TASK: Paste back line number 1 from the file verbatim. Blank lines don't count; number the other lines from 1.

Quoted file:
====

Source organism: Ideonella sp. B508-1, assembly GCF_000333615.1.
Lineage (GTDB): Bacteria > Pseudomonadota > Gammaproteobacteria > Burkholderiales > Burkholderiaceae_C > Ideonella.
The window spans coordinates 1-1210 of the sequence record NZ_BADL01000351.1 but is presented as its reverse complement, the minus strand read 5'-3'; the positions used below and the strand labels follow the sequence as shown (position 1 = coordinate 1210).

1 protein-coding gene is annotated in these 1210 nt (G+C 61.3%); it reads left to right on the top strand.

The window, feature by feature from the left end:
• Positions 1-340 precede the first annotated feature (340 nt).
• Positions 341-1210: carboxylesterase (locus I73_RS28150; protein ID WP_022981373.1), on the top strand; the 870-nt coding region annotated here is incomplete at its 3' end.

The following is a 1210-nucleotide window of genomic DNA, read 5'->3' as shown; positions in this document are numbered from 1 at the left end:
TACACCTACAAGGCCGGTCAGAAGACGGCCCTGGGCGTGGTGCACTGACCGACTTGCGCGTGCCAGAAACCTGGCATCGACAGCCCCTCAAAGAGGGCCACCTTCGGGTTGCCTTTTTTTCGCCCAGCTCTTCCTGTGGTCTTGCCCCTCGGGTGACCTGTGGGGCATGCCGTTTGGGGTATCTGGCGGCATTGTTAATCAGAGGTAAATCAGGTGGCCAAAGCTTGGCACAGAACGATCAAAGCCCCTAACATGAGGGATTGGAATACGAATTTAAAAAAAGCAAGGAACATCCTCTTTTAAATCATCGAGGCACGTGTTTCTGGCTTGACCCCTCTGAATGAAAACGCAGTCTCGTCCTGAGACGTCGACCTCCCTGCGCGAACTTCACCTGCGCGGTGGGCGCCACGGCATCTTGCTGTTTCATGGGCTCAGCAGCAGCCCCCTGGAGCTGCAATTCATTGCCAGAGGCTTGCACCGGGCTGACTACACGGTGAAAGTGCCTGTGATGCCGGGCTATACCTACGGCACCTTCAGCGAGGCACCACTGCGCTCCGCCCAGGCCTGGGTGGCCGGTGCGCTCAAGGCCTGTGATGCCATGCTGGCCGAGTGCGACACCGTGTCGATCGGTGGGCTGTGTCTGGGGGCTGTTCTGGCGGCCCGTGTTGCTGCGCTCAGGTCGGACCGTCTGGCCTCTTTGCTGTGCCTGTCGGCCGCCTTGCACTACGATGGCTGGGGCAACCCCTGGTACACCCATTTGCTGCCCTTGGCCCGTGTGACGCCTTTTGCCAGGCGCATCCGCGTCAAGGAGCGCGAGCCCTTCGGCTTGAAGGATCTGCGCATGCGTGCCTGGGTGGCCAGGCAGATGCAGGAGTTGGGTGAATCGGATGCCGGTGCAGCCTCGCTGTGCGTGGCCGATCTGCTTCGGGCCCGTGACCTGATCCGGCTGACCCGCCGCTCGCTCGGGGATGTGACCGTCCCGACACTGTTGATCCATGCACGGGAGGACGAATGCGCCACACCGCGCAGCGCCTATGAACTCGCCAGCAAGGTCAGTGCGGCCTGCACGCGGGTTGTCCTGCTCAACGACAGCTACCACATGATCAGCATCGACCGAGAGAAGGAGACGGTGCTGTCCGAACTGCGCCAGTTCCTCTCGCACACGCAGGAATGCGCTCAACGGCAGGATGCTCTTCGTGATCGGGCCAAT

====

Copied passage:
Source organism: Ideonella sp. B508-1, assembly GCF_000333615.1.